Mayatan Foundation and Bilingual School Established 1991

Math and Science are Cool Too

Despite their nerdy reputations, math and science can be both cool and integral to students' future success. I thought I'd highlight just a few of the cool math and science projects I've seen teachers doing recently.

Bridge Building, 6th Grade

Kids got really into this project, maybe because Miss Laura turned it into a competition with a prize pizza at the end. Bridge Building is a physical science Science Olympics event. It challenges junior engineers to build a bridge using only toothpicks and white glue. It combines physical science principals and lots of math. Each bridge must be built to the same scale, twenty cm from tower to tower. The winning bridge is the one with the best strength to weight ratio, the lightest bridge that can hold the most weight before breaking.

We were surprised at how much weight the bridges held! We used all our gram weights and they didn't break so we solved the problem by suspending a bucket from the bridge and slowly filling it with water until it came crashing down. Then we weighed the water bucket and subtracted the weight of the student holding the bucket on a bathroom scale. We then divided weight of bridge by weight to break it and declared a winner! The winning toothpick bridge held 37 pounds! They got a certificate for a free pizza, everyone's favorite. The winners were Hector and Luis in 6B, and Leonardo and Adan Jose in 6A.

Math Twister

Miss Amy, the secondary school math teacher, needed a way to make boring coordinates accessible to kids. What better way than to put them on a grid itself?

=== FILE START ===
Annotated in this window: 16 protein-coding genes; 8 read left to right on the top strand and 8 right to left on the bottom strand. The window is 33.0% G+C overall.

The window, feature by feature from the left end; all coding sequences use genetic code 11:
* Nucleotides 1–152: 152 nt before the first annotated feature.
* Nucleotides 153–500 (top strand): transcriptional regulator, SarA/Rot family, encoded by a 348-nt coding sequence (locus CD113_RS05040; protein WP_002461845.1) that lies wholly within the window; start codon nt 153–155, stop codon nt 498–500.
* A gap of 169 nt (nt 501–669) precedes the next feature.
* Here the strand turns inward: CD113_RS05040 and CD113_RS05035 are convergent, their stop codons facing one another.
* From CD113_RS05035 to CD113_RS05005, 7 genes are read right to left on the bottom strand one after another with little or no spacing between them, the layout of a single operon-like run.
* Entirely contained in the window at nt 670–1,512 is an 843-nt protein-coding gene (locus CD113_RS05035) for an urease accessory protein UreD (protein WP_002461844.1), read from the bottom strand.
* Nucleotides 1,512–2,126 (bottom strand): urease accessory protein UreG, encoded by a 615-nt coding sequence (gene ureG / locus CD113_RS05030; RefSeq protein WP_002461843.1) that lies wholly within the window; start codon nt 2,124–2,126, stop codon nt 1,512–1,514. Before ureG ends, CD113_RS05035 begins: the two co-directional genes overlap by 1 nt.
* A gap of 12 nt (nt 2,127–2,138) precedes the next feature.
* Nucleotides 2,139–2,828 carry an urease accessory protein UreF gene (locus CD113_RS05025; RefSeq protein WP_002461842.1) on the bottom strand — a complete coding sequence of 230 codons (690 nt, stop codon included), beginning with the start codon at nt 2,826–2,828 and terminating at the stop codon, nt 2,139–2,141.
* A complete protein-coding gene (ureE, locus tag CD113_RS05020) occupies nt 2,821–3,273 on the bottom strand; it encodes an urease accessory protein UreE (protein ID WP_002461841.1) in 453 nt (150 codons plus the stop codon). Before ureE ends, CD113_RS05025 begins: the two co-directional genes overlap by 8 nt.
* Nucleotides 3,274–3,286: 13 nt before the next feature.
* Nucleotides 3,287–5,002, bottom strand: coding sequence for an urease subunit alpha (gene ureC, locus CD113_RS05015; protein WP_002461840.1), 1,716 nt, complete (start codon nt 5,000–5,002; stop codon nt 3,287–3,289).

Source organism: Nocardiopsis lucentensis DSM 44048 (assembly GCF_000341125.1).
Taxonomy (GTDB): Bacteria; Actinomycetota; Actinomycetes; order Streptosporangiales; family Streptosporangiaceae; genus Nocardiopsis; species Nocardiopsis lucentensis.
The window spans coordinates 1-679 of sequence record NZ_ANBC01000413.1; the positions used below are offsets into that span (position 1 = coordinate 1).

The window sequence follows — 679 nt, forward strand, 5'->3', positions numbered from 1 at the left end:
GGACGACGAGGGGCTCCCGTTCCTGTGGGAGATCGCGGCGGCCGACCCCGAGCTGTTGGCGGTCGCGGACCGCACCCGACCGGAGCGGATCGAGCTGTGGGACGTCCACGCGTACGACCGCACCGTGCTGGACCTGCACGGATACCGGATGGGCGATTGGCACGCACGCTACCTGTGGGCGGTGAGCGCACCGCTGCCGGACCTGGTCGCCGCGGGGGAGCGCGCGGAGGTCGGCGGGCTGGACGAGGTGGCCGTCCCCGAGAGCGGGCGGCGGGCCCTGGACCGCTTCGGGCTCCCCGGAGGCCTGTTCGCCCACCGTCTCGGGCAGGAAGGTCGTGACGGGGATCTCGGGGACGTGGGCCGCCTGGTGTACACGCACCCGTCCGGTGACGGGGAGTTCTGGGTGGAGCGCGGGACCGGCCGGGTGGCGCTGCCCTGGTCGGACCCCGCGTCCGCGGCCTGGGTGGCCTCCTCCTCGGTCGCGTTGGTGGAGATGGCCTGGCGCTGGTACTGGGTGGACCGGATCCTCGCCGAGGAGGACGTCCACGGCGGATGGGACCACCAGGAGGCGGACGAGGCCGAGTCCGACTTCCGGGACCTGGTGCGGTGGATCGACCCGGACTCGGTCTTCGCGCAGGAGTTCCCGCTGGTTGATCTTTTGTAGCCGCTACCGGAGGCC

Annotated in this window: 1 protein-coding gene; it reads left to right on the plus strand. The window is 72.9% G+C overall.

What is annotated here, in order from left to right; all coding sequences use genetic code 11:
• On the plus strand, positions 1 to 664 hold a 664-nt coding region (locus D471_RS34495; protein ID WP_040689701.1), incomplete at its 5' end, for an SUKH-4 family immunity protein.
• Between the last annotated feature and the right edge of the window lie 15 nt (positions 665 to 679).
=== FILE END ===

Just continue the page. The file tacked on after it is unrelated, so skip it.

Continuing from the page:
Noticing that her floor was a perfect grid of squares, all she had to do was apply tape and number them. She divided it up into four mini grids and then created a set of directions involving left and right hands and feet.

The result was Math Twister, which got the kids all tied up as they learned their negative and positive X and Y axes. There was some falling (and therefore elimination) and some awkwardness, but hopefully it burned the grid into their minds.

I am the Lorax

Miss Love, the secondary school science teacher, commemorated Dr. Seuss's birthday by watching The Lorax to inspire some positive messaging about the importance of the environment and an exercise in concise writing.

After watching the movie, they had a class discussion about its relevance to society. Students were then asked to write a concise statement about the environment and illustrate it in the form of a bumper sticker. You can see the results below.

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